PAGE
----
Taking a Look at America's 101 Most Influential Latinos

Alejandro Chafuen | October 30, 2014 | 1:24pm EDT
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Latino Leaders magazine hosted an event in Washington D.C. this week, launching their ranking of the 101 most influential Latinos in the United States. Since the year 2000, the magazine has had as its mission to promote and publish “stories of Latino success…stories often missed by the mainstream media.”

Among the 101 Latinos and Latinas highlighted, we find familiar faces from show business, such as Eva Longoria, Jennifer López, Enrique Iglesias, Gloria Estéfan and Shakira. Unlike other efforts with Latinos, however, this one does not discriminate against conservatives. It would be hard to hide the accomplishments of Texas’ Senator Ted Cruz, Florida Senator Marco Rubio or New Mexico Governor Susana Martínez. The publication also highlights the up and coming George P. Bush. As expected, politicians and partisans aligned with the Democratic Party, such as Congressman Luís Gutiérrez and Voto Latino CEO María Teresa Kumar, also figure prominently on the list.

Accomplished business leaders such as Sol Trujillo and Linda Alvarado (co-owner of the Colorado Rockies baseball team) attended the event. César Conde (Executive Vice President of NBCUniversal) and Mario Longhi, now CEO at U.S. Steel, but with a long and highly successful career at Gerdau Group in Brazil, also made the list.

The presentations during the event, held at The Willard Hotel, focused mostly on the strength and size of the Hispanic community in the U.S. Trujillo pointed to numbers which put Latinos in the U.S. as one of the nation’s fastest-growing economic and demographic groups. The U.S. Hispanic population is growing faster than the population of any of the BRIC (Brazil, Russian India and China) countries.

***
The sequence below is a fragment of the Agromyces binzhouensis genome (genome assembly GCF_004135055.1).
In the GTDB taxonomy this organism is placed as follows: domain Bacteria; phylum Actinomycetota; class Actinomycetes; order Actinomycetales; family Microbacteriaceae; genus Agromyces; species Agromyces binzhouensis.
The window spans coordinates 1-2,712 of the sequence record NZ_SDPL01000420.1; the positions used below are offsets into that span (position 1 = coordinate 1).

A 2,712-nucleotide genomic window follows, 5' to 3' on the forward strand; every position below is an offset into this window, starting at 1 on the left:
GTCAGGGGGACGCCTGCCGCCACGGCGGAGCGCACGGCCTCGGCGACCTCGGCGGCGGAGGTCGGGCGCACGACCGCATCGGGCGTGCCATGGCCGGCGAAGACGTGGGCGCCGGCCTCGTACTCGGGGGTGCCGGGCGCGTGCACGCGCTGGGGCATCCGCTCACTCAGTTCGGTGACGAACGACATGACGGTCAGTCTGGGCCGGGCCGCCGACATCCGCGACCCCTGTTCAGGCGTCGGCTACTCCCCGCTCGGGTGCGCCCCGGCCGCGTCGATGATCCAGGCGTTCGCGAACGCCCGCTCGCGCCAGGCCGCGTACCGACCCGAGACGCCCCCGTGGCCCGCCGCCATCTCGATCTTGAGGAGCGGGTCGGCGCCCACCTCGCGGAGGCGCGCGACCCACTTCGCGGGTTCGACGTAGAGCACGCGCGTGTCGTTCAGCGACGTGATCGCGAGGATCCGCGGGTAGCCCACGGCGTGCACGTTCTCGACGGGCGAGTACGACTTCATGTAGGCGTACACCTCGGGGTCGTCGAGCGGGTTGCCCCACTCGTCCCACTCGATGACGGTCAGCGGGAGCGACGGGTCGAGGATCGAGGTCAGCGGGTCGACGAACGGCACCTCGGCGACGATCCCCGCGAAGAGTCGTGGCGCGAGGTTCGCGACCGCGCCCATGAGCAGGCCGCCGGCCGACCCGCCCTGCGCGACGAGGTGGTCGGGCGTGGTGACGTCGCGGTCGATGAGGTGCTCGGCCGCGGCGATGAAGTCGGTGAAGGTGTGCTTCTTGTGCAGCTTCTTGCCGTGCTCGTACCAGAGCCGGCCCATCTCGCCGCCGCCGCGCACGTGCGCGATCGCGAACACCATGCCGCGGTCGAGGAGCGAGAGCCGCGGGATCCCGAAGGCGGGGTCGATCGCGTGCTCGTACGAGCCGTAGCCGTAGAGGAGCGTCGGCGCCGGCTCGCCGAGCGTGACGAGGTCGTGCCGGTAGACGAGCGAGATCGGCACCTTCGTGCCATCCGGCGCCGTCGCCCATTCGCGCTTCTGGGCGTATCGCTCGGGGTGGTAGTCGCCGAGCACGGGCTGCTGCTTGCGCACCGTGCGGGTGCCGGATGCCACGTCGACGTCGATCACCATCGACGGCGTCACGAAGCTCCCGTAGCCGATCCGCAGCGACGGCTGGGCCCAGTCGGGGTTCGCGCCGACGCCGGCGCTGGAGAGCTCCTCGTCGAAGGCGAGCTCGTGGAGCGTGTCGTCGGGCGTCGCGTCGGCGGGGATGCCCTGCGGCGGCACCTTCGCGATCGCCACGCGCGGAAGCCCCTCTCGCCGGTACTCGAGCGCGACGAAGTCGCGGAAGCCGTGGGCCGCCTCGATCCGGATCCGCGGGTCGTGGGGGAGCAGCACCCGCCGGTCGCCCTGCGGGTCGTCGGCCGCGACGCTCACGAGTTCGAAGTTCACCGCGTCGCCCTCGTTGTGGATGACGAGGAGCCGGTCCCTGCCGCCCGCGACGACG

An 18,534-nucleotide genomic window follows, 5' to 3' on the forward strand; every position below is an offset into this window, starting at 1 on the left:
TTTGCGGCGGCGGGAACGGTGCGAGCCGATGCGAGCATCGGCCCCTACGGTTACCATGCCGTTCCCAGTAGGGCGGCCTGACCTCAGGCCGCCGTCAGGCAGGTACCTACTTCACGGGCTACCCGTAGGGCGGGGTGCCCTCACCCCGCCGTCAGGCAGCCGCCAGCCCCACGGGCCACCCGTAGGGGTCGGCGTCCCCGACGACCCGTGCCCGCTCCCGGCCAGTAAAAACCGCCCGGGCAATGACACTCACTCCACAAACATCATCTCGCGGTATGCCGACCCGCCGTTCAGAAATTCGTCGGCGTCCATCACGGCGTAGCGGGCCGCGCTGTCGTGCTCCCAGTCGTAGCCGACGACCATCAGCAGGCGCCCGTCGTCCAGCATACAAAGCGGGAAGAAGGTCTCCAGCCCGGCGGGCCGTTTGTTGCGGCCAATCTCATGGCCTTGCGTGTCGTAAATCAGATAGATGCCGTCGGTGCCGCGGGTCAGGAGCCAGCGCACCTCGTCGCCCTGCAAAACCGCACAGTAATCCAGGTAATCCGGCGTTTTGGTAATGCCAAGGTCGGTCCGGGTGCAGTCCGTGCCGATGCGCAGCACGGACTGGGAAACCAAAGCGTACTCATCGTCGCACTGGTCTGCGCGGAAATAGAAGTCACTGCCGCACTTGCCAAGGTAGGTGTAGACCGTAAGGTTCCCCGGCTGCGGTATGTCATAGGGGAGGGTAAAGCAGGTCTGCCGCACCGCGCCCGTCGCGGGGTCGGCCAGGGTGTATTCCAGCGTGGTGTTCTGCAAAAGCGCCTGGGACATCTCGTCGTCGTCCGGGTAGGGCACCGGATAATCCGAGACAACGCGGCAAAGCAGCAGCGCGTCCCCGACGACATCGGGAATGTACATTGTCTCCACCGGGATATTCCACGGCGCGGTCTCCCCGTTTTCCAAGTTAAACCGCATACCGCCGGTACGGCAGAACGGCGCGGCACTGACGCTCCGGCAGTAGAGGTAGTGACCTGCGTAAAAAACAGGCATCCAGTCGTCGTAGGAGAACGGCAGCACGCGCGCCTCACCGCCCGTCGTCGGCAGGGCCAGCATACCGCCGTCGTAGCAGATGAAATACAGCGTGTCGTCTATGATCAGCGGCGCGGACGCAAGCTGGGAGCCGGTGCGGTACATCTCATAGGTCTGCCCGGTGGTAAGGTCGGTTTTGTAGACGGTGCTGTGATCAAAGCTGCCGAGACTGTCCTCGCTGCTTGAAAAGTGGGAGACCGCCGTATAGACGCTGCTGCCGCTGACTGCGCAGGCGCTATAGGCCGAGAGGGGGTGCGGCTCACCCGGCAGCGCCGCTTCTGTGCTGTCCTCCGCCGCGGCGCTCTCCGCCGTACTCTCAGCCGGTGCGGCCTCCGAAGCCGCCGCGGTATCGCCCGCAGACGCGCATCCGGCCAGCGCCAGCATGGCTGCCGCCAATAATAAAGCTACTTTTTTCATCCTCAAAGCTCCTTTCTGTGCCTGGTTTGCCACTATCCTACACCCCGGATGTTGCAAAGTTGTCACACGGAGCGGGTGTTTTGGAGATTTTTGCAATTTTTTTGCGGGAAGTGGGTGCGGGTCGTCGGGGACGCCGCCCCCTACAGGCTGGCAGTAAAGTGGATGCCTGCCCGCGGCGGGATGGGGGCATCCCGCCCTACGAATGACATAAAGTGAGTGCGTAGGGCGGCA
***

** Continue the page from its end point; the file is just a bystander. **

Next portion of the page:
As a business leader, Trujillo recommended that for external communication, the strategy of Latinos should focus on branding and focusing on the positive. Granted. But what was missing at this event, for internal communication, is any acknowledgement of what Latinos can do to become better integrated. Most of the focus was on the barriers that still prevent people with funny accents like me, to rise to even higher positions. I grant that there are still barriers, I previously wrote a related piece “Latinos want Salsa and we give them Ketchup” recommending better efforts to reach Latinos. But I do not think it was positive that during the Latino Leaders event not a single word was devoted to some of the current weaknesses of the very diverse Latino community.

Although I was never a Mexican, given my role as president of the Hispanic American Center for Economic Research during the presidency of Vicente Fox, I had the privilege of being appointed a member of the Instituto de Mexicanos en el Exterior (Institute of Mexicans Abroad). I wish someone could prove me wrong, but during my tenure I received almost daily emails with calls for action. I do not recall a single email encouraging Mexican immigrants to learn from the Founding Fathers of the United States the great traditions that made possible the American dream. They focused instead on making demands of the state, rather than responsibility from below.

The future success of the Latino community in the United States will depend significantly on the extent to which Latinos cultivate the virtues and practices of many who made the Latino Leaders’ list. But it will also depend on the extent to which this growing segment of the country’s population fully understands and promotes the principles of a free society which undergird the nation which has been such a powerful magnet - and become such a welcome home - to so many of us.

Dr. Alejandro Chafuen is President of the Atlas Network, and President and Founder of the Hispanic American Center for Economic Research (

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